So the Conservative leader will not, after all, break an election tradition of the Panorama interview with every major party leader since Alec Douglas-Home. And it will be one of the rare occasions when he may face a sustained line of questioning with a large public audience. So what would be the most effective questions for Cameron in this (and any other) major broadcast interviews in the rest of the campaign?
Your comments, tweets and emails please would be very welcome. If anybody has ideas, I'll try to add the best to this post. Here are some quick thoughts from me.
I am still not sure exactly how he would answer a question along these lines:
I know you're very proud about how much the Conservative Party has changed. How much of your manifesto Margaret Thatcher would disagree with?
There are enormous numbers of questions about very odd features of the marriage tax break. But I am not sure the issue of whether £150 makes any difference, or even the message sent to single parents, get to the central mystery of what the policy is up to:
If the aim is to recognise marriage, why would a married couple, both earning £15,000, not get your marriage tax break unless the wife (or husband) gives up work and stays at home?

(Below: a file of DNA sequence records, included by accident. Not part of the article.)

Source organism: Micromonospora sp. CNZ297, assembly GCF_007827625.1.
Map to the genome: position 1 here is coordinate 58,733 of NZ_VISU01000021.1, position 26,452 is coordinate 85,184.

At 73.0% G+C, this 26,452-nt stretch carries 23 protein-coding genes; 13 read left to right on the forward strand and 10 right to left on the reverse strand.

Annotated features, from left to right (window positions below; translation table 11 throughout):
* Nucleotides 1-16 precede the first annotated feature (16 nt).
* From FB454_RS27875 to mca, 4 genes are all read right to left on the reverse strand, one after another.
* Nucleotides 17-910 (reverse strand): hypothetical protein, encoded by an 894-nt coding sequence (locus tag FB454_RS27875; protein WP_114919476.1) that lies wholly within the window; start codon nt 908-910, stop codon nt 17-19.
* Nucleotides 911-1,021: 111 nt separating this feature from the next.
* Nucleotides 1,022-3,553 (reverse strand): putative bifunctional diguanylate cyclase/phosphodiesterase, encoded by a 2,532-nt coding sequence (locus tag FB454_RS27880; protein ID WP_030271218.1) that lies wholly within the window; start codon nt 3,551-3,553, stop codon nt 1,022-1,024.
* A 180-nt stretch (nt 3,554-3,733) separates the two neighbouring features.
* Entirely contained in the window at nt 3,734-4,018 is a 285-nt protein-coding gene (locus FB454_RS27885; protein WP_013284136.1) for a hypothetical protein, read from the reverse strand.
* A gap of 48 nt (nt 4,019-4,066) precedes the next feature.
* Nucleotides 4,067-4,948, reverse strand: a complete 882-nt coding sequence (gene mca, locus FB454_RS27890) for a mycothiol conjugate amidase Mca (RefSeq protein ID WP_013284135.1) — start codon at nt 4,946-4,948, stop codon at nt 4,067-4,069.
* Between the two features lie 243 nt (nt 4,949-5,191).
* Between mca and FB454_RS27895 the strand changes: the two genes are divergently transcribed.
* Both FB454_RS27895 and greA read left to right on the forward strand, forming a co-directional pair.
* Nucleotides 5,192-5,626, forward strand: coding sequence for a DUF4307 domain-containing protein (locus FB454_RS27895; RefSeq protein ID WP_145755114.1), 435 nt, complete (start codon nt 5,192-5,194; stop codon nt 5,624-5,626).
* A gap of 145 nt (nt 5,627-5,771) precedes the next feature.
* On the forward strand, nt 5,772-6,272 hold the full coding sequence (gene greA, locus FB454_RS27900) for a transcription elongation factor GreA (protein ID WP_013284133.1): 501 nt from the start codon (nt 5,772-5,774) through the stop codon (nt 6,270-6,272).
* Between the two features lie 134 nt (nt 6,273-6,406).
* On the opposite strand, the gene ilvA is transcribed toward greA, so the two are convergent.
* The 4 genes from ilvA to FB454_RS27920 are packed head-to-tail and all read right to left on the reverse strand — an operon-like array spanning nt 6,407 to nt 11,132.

If anybody has a coherent answer to that one in the meantime, I would be fascinated to hear it.
And it's a bit old now, but I was astonished Cameron got off so lightly with nobody noticing the personal hypocrisy of his mistaken attack on the police last Thursday.
Do you still have the taxpayer-funded Lexus that caused the controversy over chauffering your shoes? Is that a better example of frontline services than the Hull police's crime unit that you criticised in the TV debate?
I am not sure we would get much new information from that.
What else? What are the questions that could elicit new information and put key parts of the argument and policy agenda under scrutiny?